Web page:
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Your surname may well be written in your genes, a study has shown.
This surprising discovery suggests that forensic evidence left at the scene of a crime could be read in a DNA laboratory and reveal the criminal's name.
Professor Bryan Sykes and Catherine Irven of the Institute of Molecular Medicine at University of Oxford started the research as "a bit of fun", but it is likely to have an impact in both forensic science and genealogy.
Professor Sykes used samples from 61 volunteers who shared his surname to establish a link between the name and the distinctive DNA. He has found similar results for three other names, but thinks the link may not hold for the most common surnames like Jones and Smith.
Fathering a dynasty
The research makes the first direct link between genes and genealogy, showing that successive generations of a family can inherit unique sections of DNA.
This strongly implies that people sharing a surname share a single male ancestor. Genealogists had long assumed that there would be several founders for every family name.
"It puts every family on a par with the aristocracy, in being able to trace ourselves back to an original founder," said Professor Sykes.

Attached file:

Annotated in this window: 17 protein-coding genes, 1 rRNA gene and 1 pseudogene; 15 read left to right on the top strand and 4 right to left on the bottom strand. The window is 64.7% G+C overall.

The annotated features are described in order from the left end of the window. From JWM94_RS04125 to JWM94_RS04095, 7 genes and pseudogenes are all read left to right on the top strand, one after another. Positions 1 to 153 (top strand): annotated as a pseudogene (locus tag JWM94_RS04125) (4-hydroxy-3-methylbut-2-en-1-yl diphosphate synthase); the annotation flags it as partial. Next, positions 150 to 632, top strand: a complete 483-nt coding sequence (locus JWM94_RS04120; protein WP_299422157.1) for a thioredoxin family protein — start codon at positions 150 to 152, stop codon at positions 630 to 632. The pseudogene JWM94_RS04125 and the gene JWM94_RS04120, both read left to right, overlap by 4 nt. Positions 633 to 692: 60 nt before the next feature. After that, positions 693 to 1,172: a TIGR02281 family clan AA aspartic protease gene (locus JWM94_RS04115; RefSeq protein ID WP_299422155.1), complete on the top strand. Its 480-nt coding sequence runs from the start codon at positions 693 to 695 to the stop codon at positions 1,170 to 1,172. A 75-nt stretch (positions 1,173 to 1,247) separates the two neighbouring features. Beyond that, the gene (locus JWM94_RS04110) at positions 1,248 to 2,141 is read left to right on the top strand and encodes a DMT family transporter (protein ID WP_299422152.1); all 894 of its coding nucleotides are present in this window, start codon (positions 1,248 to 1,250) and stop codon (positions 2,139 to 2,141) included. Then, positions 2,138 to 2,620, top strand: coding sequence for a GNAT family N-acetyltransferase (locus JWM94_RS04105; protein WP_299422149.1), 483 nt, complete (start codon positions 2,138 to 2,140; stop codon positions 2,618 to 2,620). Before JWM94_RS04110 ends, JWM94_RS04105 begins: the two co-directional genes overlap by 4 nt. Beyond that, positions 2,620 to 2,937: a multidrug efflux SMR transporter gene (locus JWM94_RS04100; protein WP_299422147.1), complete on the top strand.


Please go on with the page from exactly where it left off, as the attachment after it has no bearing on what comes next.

The name Sykes means a boundary stream and is a common landscape feature in Yorkshire, suggesting a number of people could have adopted it in the 13th and 14th centuries, when inherited surnames became common.
History of infidelity
It has been traditional in England for children to take their father's name and so Professor Sykes and colleague Catherine Irven looked at the Y chromosome, which fathers pass to sons but not daughters.
They randomly chose 250 men with the name Sykes and asked for DNA samples: 61 replied with a swab from the inside of their cheek.
Half of the group shared four unique sections of DNA which were not found in control subjects either in Yorkshire or other areas of the UK.
The other half did not have the Sykes DNA, suggesting some infidelity in the Sykes dynasty. However, the estimated rate of infidelity over the 700 years the name has existed for is very low.
If just 1.3% of the Sykes children in each generation were fathered by someone other than a Sykes, then the accumulation of "foreign" genes would mean that about half of today's Sykes would not have the unique DNA.
This uncertainty means the DNA evidence of a name could not be used to convict criminals, but it could help to narrow down searches. It is also likely that families with the most common names, like Smith and Jones, do have multiple founders.
The research is published in the American Journal of Human Genetics.